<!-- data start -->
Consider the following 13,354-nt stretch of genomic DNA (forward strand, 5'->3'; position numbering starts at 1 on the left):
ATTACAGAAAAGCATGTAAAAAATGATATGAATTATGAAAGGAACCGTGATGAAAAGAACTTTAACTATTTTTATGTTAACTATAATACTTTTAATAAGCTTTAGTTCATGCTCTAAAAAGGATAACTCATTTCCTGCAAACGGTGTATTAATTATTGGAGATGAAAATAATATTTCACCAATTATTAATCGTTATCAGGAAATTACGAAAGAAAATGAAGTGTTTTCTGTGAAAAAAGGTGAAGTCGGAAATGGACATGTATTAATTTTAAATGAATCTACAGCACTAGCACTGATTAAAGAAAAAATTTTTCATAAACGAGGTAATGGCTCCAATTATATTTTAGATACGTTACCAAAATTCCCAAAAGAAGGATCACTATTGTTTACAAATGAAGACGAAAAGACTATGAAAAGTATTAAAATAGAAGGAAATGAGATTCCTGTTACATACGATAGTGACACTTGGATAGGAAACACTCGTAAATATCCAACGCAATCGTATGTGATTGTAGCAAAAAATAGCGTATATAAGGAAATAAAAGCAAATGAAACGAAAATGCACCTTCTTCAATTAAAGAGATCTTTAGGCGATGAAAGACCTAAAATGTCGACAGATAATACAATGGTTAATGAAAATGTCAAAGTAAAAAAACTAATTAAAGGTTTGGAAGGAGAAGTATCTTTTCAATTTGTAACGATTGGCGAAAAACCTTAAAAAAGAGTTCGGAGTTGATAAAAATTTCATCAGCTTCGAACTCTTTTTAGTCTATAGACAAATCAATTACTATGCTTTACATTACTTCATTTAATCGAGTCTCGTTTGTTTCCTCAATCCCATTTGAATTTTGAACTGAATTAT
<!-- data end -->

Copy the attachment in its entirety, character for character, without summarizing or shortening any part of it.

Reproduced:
Consider the following 13,354-nt stretch of genomic DNA (forward strand, 5'->3'; position numbering starts at 1 on the left):
ATTACAGAAAAGCATGTAAAAAATGATATGAATTATGAAAGGAACCGTGATGAAAAGAACTTTAACTATTTTTATGTTAACTATAATACTTTTAATAAGCTTTAGTTCATGCTCTAAAAAGGATAACTCATTTCCTGCAAACGGTGTATTAATTATTGGAGATGAAAATAATATTTCACCAATTATTAATCGTTATCAGGAAATTACGAAAGAAAATGAAGTGTTTTCTGTGAAAAAAGGTGAAGTCGGAAATGGACATGTATTAATTTTAAATGAATCTACAGCACTAGCACTGATTAAAGAAAAAATTTTTCATAAACGAGGTAATGGCTCCAATTATATTTTAGATACGTTACCAAAATTCCCAAAAGAAGGATCACTATTGTTTACAAATGAAGACGAAAAGACTATGAAAAGTATTAAAATAGAAGGAAATGAGATTCCTGTTACATACGATAGTGACACTTGGATAGGAAACACTCGTAAATATCCAACGCAATCGTATGTGATTGTAGCAAAAAATAGCGTATATAAGGAAATAAAAGCAAATGAAACGAAAATGCACCTTCTTCAATTAAAGAGATCTTTAGGCGATGAAAGACCTAAAATGTCGACAGATAATACAATGGTTAATGAAAATGTCAAAGTAAAAAAACTAATTAAAGGTTTGGAAGGAGAAGTATCTTTTCAATTTGTAACGATTGGCGAAAAACCTTAAAAAAGAGTTCGGAGTTGATAAAAATTTCATCAGCTTCGAACTCTTTTTAGTCTATAGACAAATCAATTACTATGCTTTACATTACTTCATTTAATCGAGTCTCGTTTGTTTCCTCAATCCCATTTGAATTTTGAACTGAATTAT